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    This article has been cited by the following publications. This list is generated based on data provided by CrossRef.

    Heidari, E. Bedi, R. Makrides, N. S. Dickinson, C. and Newton, T. 2014. Planning for future provision of dental services in prison: an international proposal of two systems. BDJ, Vol. 217, Issue. 4, p. 177.


    Fazel, Seena and Baillargeon, Jacques 2011. The health of prisoners. The Lancet, Vol. 377, Issue. 9769, p. 956.


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  • Primary Health Care Research & Development, Volume 9, Issue 2
  • April 2008, pp. 126-135

A survey of primary and specialised health care provision to prisons in England and Wales

  • Charles S. Cornford (a1), James Mason (a1), Katie Buchanan (a2), David Reeves (a3), Evangelos Kontopantelis (a3), Bonnie Sibbald (a3), Helen Thornton-Jones (a4), Mark Williamson (a5) and Lenny Baer (a6)
  • DOI: http://dx.doi.org/10.1017/S1463423608000583
  • Published online: 01 April 2008
Abstract
Background

Prison health care in England, including primary care, is now incorporated into the National Health Service; the impetus for the change is in part due to concern about standards of health care within prisons. The demographic characteristics and health status of patients within prisons are relatively well understood, as are the problems faced by health care professionals. Less is known about current health care provision.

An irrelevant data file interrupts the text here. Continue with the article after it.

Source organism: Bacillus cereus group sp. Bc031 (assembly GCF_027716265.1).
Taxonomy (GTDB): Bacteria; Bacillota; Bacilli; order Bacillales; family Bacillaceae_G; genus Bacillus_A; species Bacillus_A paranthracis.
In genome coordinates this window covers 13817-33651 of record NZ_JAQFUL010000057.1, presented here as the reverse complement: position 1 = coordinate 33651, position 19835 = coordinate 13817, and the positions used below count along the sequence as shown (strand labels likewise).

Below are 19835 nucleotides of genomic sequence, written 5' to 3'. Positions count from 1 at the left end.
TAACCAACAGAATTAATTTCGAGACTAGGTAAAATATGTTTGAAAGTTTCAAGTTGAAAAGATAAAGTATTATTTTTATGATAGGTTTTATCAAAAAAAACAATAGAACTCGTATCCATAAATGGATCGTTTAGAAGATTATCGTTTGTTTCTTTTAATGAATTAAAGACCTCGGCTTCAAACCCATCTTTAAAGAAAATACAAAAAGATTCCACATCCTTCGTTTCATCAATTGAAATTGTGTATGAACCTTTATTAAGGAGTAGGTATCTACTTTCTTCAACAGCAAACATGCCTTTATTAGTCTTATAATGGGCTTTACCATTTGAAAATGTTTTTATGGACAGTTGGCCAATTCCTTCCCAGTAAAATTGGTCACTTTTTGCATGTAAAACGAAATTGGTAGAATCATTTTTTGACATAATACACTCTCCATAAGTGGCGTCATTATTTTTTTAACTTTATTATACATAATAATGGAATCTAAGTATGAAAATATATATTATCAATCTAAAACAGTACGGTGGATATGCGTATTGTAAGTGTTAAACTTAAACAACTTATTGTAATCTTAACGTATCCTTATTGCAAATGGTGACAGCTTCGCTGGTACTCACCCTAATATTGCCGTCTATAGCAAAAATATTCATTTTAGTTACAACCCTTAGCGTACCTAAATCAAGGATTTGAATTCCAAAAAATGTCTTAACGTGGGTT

Aims

To describe the organisation of primary health care and specialised services in prisons and compare services available to different types of prison.

Method

A piloted questionnaire was sent to the governors of all prisons in England and Wales for completion by the health care manager.

Findings

Completed questionnaires were received from 122 (89%) of 138 prisons. The survey showed a low use of information technology (IT). Problems were reported with the recruitment and retention of general nurses in more than 50% of prisons. Prisoners in category A/B (higher security) prisons had available to them a greater range of health care services compared with those in other prisons. The results suggest that provision of services for chronic diseases and improvements in IT are needed. Problems with the recruitment and retention of general nurses need addressing. The reasons why lower-security prisoners are receiving a narrower range of specialised health care services compared with higher-security prisoners need justifying.

Copyright
Corresponding author
Address for correspondence: Charles S. Cornford, School for Health, University of Durham, Queen’s Campus, Wolfson Research Institute, University Boulevard, Stockton-on-Tees, TS17 6BH, UK. Email: charles.cornford@durham.ac.uk
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Primary Health Care Research & Development
  • ISSN: 1463-4236
  • EISSN: 1477-1128
  • URL: /core/journals/primary-health-care-research-and-development
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